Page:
The State of Our Union
By Mateo Portelli, Director of Publications, with contribution from Alexandra Madaras and Chloe Wiley
Madam Speaker, Mr. Chief Justice, Mr. Vice President, Members of Congress, the First Lady of the United States, my Fellow Americans:
I speak to you today as a soon-to-be-voter, as a young woman, a young man, as a child-of-immigrants, an immigrant to this Land, as a student; as an American. I speak to you from the podium shared by my predecessors since President Woodrow Wilson in 1913. Indeed, before we called this the State of the Union, coined by President Franklin D. Roosevelt, the President’s Annual Address to the Congress had not occured in this sanctified chamber since President John Adams’ address in 1800. His successor from Virginia had thought that such an address was too similar to a monarchical Speech from the Throne, and discontinued the practice until over a century ago. With no disrespect to the drafter of our national Declaration of Independence, tonight I wish to disagree with President Thomas Jefferson. Let us look at this address not as a ruler speaking to subjects, demanding what I find alone to be expedient for the Congress’ passage. No. Instead, allow us to view this as a servant elected by the People of the United States addressing their Representatives in Congress. Tonight let us have a conversation, albeit one-sided, about the State of our Union:
Our Nation stands at a crossroad. No doubt, you all have seen this in your states and your districts. There stands to be a question for every citizen, every household, every community, and yes, every Congressperson, to consider: What happened? Our Union has been plagued with polarization of the worst order. It’s not even about the issues facing our country today. Simply saying the words abortion, immigration, or gun control breeds emotional and contentious reactions. People have disowned their neighbors and colleagues over political identifications or opinions. Discussion is a term scoffed at — but not by the American People. The scoffing comes most painfully from this very Chamber.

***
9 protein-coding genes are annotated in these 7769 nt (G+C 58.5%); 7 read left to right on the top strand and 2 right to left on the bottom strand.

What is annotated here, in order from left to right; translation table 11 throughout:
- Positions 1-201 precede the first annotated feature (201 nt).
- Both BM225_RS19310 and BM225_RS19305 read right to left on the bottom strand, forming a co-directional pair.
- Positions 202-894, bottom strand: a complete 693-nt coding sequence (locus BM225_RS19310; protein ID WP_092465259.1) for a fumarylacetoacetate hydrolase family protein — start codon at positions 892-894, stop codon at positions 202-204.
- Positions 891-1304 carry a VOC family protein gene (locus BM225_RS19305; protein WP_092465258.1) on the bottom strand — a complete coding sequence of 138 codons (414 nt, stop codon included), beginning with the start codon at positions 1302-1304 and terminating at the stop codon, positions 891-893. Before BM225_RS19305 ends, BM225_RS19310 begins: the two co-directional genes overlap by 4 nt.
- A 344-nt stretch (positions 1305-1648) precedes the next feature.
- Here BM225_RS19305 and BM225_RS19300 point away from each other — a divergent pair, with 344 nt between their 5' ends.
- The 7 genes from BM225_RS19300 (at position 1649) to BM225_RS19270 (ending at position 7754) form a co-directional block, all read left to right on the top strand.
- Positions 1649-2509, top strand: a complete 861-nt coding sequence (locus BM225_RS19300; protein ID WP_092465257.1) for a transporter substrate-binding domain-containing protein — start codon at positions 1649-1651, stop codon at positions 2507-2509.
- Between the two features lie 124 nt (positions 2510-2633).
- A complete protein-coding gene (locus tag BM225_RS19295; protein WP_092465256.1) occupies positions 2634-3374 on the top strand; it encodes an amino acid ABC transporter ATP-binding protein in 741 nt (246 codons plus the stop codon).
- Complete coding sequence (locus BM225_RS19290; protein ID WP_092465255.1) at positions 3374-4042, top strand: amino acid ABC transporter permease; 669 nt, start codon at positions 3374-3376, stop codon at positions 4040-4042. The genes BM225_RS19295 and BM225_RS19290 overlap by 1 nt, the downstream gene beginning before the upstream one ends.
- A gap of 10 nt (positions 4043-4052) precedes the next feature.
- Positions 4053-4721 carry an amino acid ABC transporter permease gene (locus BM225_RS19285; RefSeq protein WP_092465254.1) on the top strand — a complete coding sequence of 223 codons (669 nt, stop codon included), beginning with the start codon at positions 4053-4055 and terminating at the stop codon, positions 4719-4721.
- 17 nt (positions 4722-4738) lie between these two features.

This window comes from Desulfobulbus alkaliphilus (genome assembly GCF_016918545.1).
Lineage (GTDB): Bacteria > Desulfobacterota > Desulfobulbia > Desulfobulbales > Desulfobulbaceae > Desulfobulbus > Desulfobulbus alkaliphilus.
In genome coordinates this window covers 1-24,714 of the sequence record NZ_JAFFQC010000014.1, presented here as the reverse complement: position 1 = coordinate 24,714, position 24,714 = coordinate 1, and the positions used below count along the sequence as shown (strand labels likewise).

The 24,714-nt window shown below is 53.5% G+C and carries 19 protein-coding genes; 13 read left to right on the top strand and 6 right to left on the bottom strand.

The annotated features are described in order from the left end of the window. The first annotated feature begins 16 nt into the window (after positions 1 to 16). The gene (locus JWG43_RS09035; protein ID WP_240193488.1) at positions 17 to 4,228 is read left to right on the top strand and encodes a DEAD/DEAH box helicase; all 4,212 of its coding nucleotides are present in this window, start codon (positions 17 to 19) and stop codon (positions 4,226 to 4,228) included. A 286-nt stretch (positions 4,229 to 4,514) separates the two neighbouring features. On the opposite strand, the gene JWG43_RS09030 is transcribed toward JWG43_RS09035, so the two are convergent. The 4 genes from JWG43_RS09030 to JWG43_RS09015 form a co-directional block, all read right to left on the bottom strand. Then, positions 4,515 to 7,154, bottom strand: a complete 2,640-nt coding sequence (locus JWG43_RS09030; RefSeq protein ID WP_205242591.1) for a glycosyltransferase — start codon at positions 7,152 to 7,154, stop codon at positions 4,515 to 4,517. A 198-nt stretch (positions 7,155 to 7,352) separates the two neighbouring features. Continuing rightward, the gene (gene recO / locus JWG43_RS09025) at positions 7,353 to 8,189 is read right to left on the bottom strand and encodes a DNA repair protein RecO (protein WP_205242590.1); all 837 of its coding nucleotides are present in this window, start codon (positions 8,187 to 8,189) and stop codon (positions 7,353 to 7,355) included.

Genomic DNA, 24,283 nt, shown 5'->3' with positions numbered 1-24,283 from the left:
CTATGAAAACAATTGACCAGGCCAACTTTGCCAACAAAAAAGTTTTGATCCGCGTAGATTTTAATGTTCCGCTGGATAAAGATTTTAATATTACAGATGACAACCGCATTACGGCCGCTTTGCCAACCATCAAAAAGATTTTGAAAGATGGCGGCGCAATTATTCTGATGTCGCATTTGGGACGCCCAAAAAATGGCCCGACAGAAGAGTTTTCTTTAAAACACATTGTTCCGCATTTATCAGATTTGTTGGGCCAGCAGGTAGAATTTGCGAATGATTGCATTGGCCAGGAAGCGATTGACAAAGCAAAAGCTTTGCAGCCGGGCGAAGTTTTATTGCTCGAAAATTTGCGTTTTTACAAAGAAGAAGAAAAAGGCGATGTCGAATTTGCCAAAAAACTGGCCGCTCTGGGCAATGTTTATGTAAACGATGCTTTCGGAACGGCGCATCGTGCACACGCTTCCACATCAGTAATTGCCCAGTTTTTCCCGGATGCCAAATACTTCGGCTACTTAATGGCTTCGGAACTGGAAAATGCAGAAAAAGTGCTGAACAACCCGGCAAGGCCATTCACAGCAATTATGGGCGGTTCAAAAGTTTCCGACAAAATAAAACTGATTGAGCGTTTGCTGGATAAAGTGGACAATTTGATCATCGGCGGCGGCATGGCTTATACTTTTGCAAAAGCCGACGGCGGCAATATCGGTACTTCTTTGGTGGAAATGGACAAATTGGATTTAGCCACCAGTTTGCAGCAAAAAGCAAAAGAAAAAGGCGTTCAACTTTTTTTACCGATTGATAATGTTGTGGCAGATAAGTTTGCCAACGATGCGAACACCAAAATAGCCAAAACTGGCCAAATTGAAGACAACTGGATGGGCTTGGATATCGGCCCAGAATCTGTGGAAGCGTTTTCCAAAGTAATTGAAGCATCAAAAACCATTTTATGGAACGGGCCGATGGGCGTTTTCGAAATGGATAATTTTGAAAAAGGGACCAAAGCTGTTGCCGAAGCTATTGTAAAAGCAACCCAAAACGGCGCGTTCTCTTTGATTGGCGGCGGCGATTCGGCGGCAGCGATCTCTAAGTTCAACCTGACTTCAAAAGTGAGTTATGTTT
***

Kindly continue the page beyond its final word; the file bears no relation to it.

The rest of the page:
Madam Speaker, Mr. Vice President: You have been endowed by your colleagues and by the American People with awesome responsibility. You are the heads of our national legislature — the voice of the American People. And despite all the rhetoric we’ve heard that we must give power “back to the People,” what have we seen? Last year we saw two shutdowns of the functions of government, the second and most recent lasting for over a month affecting over half a million Americans who serve their country. Last year this month, we saw the deadliest shooting on a high school campus in United States history taking place in Parkland, Florida. Two years ago in October we saw the deadliest mass shooting in United States history taking place in Las Vegas, Nevada. We have seen tragic natural disasters affecting tens of thousands of American families nationwide. None of this is to even mention the devastation that had occurred across the globe. Indeed, for all that we preach of Prosperity and Liberty in our Republic, we have faced adversity.